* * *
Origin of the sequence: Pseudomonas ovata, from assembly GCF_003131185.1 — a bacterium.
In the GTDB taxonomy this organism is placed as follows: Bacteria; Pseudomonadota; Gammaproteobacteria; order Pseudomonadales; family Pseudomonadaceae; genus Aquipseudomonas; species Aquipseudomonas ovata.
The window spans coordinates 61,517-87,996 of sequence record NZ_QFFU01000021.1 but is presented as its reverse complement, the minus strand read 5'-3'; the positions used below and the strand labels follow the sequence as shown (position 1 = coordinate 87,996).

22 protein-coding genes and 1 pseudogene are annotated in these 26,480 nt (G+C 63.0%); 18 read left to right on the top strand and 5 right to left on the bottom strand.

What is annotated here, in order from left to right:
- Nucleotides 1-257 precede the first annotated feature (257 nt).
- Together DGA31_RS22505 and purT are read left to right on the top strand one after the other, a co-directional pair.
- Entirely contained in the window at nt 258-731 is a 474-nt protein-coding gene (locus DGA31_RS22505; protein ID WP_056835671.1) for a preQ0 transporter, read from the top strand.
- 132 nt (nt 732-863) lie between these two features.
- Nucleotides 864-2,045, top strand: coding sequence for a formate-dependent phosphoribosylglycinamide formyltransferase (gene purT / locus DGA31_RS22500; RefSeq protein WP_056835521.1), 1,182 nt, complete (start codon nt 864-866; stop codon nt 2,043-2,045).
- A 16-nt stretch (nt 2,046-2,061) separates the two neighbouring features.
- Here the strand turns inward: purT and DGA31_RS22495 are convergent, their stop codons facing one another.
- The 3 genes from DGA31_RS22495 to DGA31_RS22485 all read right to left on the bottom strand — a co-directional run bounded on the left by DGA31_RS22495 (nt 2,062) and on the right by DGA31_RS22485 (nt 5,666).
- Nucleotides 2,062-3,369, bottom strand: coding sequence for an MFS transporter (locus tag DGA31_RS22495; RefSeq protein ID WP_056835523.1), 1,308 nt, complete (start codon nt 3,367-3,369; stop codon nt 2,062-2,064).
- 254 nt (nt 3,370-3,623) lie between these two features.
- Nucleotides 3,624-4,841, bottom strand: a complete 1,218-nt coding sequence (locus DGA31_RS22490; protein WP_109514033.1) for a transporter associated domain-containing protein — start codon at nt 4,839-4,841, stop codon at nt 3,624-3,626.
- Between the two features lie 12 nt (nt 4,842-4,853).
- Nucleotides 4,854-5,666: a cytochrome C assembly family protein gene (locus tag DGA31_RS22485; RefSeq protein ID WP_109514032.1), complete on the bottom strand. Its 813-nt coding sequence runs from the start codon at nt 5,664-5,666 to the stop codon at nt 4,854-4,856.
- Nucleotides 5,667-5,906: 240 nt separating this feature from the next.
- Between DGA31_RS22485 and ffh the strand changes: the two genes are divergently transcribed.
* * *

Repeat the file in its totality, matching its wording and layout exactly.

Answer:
Origin of the sequence: Pseudomonas ovata, from assembly GCF_003131185.1 — a bacterium.
In the GTDB taxonomy this organism is placed as follows: Bacteria; Pseudomonadota; Gammaproteobacteria; order Pseudomonadales; family Pseudomonadaceae; genus Aquipseudomonas; species Aquipseudomonas ovata.
The window spans coordinates 61,517-87,996 of sequence record NZ_QFFU01000021.1 but is presented as its reverse complement, the minus strand read 5'-3'; the positions used below and the strand labels follow the sequence as shown (position 1 = coordinate 87,996).

22 protein-coding genes and 1 pseudogene are annotated in these 26,480 nt (G+C 63.0%); 18 read left to right on the top strand and 5 right to left on the bottom strand.

What is annotated here, in order from left to right:
- Nucleotides 1-257 precede the first annotated feature (257 nt).
- Together DGA31_RS22505 and purT are read left to right on the top strand one after the other, a co-directional pair.
- Entirely contained in the window at nt 258-731 is a 474-nt protein-coding gene (locus DGA31_RS22505; protein ID WP_056835671.1) for a preQ0 transporter, read from the top strand.
- 132 nt (nt 732-863) lie between these two features.
- Nucleotides 864-2,045, top strand: coding sequence for a formate-dependent phosphoribosylglycinamide formyltransferase (gene purT / locus DGA31_RS22500; RefSeq protein WP_056835521.1), 1,182 nt, complete (start codon nt 864-866; stop codon nt 2,043-2,045).
- A 16-nt stretch (nt 2,046-2,061) separates the two neighbouring features.
- Here the strand turns inward: purT and DGA31_RS22495 are convergent, their stop codons facing one another.
- The 3 genes from DGA31_RS22495 to DGA31_RS22485 all read right to left on the bottom strand — a co-directional run bounded on the left by DGA31_RS22495 (nt 2,062) and on the right by DGA31_RS22485 (nt 5,666).
- Nucleotides 2,062-3,369, bottom strand: coding sequence for an MFS transporter (locus tag DGA31_RS22495; RefSeq protein ID WP_056835523.1), 1,308 nt, complete (start codon nt 3,367-3,369; stop codon nt 2,062-2,064).
- 254 nt (nt 3,370-3,623) lie between these two features.
- Nucleotides 3,624-4,841, bottom strand: a complete 1,218-nt coding sequence (locus DGA31_RS22490; protein WP_109514033.1) for a transporter associated domain-containing protein — start codon at nt 4,839-4,841, stop codon at nt 3,624-3,626.
- Between the two features lie 12 nt (nt 4,842-4,853).
- Nucleotides 4,854-5,666: a cytochrome C assembly family protein gene (locus tag DGA31_RS22485; RefSeq protein ID WP_109514032.1), complete on the bottom strand. Its 813-nt coding sequence runs from the start codon at nt 5,664-5,666 to the stop codon at nt 4,854-4,856.
- Nucleotides 5,667-5,906: 240 nt separating this feature from the next.
- Between DGA31_RS22485 and ffh the strand changes: the two genes are divergently transcribed.